According to Baird, the company conducted a test that included an investment of $1.5 million across 10 stores to increase assortment, improve merchandise presentation and enhance customer experience. The results over a four-week period were “encouraging,” he said. Baird noted that there was a “same-store sales improvement of approximately 8 percentage points relative to comparable-store sales of the debtors’ regular fleet of stores (beginning Oct. 29, 2017), suggesting that the [plan] could provide the debtors with a blueprint to significantly improve store operations and maximize value.”

But the ambitious plan contained one huge hurdle — the retailer still needs a capital structure in place that would allow it to execute on the initiatives. It was a point that didn’t go unnoticed by the company’s debt holders.

Michael Culhane, executive vice president and chief financial officer, in a separate court filing, said a critical must for Bon-Ton to move ahead on the plan is finding a new investor to give it the financial lifeline it needs.

Last month when Bon-Ton held discussions with some of its debt holders, Culhane said they were willing to convert a substantial portion of their notes into equity, with the balance into new second-lien notes. Culhane said in the court filing that the catch was that while they “indicated a willingness to invest new money in the reorganized business,” it was on the condition that Bon-Ton find an investor who would “assume majority ownership” of the reorganized company.

William Danner, president of CreditRiskMonitor, a financial risk analysis firm, said the outlook is fairly “tough,” given the challenges ahead for Bon-Ton.

“Given the challenges, I would give them less than an even chance that they could make it as an [reorganized] company, even with independent investment,” Danner said. He added that management has a very difficult high-wire act, noting they first need to get enough financing to avoid a liquidation, and then even if they get that accomplished, need to execute to avoid the bankruptcy parlance of a Chapter 22, when retailers who exit a Chapter 11 head back in for a second tour of bankruptcy proceedings.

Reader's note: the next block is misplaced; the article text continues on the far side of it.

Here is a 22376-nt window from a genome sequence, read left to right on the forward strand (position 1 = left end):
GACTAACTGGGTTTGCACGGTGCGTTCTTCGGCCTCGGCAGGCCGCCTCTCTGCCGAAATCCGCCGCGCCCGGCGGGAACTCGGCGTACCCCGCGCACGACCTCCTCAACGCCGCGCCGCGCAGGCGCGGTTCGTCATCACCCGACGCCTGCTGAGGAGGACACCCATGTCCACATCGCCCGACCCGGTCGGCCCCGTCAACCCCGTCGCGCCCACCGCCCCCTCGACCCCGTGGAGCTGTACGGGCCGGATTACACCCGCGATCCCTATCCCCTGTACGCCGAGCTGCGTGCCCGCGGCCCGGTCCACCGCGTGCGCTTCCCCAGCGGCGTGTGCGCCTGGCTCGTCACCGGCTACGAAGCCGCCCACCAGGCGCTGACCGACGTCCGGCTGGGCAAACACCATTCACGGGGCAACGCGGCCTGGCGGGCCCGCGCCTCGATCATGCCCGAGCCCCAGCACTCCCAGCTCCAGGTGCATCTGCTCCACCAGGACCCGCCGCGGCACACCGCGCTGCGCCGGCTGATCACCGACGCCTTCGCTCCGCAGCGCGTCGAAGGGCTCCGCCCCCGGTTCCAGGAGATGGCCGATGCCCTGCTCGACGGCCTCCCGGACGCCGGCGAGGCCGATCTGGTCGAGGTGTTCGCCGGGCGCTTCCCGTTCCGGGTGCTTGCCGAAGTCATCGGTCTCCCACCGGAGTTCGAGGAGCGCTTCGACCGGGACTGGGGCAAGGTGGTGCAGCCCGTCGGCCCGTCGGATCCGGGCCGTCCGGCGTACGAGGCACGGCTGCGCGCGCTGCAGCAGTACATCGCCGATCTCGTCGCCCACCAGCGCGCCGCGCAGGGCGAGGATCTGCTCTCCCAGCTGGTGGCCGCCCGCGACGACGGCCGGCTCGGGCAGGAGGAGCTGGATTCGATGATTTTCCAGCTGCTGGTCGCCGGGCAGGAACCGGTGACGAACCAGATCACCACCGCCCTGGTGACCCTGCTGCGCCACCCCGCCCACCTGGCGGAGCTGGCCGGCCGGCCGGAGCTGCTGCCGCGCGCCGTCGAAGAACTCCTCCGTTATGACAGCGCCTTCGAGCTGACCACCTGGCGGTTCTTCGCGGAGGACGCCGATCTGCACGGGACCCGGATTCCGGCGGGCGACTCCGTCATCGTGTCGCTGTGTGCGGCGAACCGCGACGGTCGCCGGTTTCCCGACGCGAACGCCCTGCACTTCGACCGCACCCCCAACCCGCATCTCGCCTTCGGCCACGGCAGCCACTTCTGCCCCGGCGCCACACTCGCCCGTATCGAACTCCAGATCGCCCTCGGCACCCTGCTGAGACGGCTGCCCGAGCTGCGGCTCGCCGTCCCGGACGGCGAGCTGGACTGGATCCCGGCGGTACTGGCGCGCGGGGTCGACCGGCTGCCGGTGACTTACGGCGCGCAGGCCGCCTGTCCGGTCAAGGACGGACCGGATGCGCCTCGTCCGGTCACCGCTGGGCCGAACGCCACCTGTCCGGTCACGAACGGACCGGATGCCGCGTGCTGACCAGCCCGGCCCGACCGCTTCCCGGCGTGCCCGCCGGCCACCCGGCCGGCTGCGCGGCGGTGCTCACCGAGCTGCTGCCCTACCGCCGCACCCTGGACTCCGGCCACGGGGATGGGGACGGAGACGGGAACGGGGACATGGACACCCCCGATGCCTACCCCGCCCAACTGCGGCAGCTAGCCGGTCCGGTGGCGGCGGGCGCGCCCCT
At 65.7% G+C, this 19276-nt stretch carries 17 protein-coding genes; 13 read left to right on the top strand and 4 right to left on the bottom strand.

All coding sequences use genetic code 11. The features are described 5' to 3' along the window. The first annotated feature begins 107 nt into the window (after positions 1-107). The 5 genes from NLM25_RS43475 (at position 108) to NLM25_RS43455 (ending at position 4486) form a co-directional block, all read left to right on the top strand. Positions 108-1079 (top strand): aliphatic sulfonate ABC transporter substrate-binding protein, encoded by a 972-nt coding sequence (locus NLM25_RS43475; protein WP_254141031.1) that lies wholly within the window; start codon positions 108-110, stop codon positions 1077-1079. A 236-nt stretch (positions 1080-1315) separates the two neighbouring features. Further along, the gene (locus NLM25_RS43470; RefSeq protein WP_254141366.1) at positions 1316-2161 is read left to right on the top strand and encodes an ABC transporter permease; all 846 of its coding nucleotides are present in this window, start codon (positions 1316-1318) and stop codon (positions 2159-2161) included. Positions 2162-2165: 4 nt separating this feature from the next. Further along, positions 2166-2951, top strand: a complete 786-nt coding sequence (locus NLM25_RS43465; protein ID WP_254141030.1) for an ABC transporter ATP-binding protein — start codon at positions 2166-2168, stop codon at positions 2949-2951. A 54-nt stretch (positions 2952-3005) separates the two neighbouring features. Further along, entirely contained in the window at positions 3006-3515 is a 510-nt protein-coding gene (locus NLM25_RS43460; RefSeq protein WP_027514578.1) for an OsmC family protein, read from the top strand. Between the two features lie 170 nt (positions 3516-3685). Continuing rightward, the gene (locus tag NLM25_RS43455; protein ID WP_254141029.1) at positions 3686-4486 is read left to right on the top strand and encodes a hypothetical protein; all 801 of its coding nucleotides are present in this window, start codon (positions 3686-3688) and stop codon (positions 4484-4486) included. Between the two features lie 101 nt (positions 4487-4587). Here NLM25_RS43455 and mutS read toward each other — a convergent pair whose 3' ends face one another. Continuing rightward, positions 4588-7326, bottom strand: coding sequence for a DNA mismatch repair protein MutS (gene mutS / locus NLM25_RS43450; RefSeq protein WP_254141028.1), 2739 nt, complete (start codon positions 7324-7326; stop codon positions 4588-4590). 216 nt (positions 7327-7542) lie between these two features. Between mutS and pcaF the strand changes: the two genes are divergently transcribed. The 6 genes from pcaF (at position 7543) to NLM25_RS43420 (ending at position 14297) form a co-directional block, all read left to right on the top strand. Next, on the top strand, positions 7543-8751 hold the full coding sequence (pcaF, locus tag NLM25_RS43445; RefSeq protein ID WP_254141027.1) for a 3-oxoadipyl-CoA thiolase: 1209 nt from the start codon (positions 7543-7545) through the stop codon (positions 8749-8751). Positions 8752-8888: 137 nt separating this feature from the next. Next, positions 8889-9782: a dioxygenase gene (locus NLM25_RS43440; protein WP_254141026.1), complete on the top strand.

One bright note that could help Bon-Ton is the expectation that retailers could see a better 2018, although that leaves a big question mark on what 2019 could bring, Danner said.

In the bankruptcy petition filed on Sunday, the company listed assets at $1.59 billion and liabilities at $1.74 billion as of Oct. 28. In addition to leasing 227 stores, the regional department store operator owns 22 stores, as well as the ground leases on seven sites.

Among its top 10 unsecured creditors are: Estée Lauder, Pittsburgh, $5.1 million; HanesBrands, Chicago, $3.6 million; Michael Kors USA Inc., Dallas, $2.8 million; Perry Ellis, Atlanta, $2.4 million; Ralph Lauren, Dallas, $2.2 million; Nine West, Atlanta, $2.1 million and Under Armour, Baltimore, $1.6 million. Other top brands among its top 20 unsecured creditors are: Marc Fisher, Greenwich, Conn., $1.4 million; Elizabeth Arden, Boston, $1.1 million; G-III Leather Fashion Inc., New York, $1 million; Levi Strauss, Atlanta, $964,718, and Skechers USA Inc., Chicago, $910,131.

The first store in the Bon-Ton family — Carson’s — was founded in 1854. Younkers was founded in 1856, and Elder-Beerman was founded in 1883. Bergner’s was founded in 1889, and Boston Store was founded in 1897. The Bon-Ton nameplate was founded in 1898, followed by Herberger’s in 1927. That collection, some through acquisition, gives Bon-Ton the distinction of having a storied history in which the oldest nameplate was founded before the Civil War and the youngest shortly before the Great Depression.